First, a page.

Walter Thomas Huston (April 5, 1883 – April 7, 1950) was a respected Canadian-born American character actor during The Golden Age of Hollywood.
Huston mostly played hard-working middle-class types such as Sam Dodsworth in Dodsworth. However, he was much more versatile than this suggests; to wit, his single most famous performance was his Oscar-winning turn in The Treasure of the Sierra Madre, in which he seemed to channel Walter Brennan and defined the "grizzled old prospector" stereotype for generations to come. He's also well known for his role as the Devil in The Devil and Daniel Webster, which Christopher Lee cited as an influence on his own villainous roles.
On stage, he starred as Pieter Stuyvesant in the original production of Knickerbocker Holiday, in which he introduced the now-classic "September Song".
Huston is probably better-known these days as The Patriarch of the Hustons, including his son John, his grandchildren Anjelica, Tony, and Danny, and great-grandson Jack (Richard Harrow on Boardwalk Empire). Walter, John and Anjelica have all won Oscars. John, while primarily known as a director, later became an actor himself and critics noted that his character parts largely channelled the work of his father.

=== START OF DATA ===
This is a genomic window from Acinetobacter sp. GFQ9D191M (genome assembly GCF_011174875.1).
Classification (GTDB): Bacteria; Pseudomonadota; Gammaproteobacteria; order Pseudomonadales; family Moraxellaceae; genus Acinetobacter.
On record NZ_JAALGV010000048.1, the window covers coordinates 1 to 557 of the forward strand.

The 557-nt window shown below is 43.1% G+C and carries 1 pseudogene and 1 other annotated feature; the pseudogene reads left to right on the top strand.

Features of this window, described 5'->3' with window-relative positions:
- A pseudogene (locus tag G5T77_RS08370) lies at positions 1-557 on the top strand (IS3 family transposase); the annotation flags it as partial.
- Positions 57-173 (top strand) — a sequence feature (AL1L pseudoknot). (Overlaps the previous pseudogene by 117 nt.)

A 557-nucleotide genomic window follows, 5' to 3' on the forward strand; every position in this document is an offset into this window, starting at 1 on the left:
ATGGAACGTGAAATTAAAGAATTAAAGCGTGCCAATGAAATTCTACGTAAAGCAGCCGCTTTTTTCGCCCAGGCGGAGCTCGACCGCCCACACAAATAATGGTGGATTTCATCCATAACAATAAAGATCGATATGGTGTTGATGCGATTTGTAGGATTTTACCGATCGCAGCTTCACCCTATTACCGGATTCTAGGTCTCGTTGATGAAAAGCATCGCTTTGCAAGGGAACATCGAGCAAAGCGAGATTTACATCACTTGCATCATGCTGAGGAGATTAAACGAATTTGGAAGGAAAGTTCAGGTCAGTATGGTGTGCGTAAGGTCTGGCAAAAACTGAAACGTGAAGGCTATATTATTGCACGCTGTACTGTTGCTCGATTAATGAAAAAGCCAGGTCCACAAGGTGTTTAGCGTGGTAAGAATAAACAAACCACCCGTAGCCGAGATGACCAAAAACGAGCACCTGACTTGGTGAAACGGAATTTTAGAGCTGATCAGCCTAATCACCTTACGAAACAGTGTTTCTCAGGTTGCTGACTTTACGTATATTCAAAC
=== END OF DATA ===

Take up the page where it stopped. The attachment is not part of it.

Films on TV Tropes:
- Abraham Lincoln (1930), Star-Making Role in which he played Honest Abe
- Kongo (1932)
- Rain (1932)
- Gabriel Over the White House (1933)
- Dodsworth (1936)
- The Light That Failed (1939)
- The Maltese Falcon (1941, cameo)
- The Devil and Daniel Webster (1941), as Satan
- Yankee Doodle Dandy (1942)
- Edge of Darkness (1943)
- The North Star (1943)
- Mission to Moscow (1943)
- Why We Fight (1942–45, narrator)
- Prelude to War (1942, narrator)
- And Then There Were None (1945)
- Let There Be Light (1946, narrator)
- Duel in the Sun (1946)
- The Treasure of the Sierra Madre (1948)
- The Furies (1950)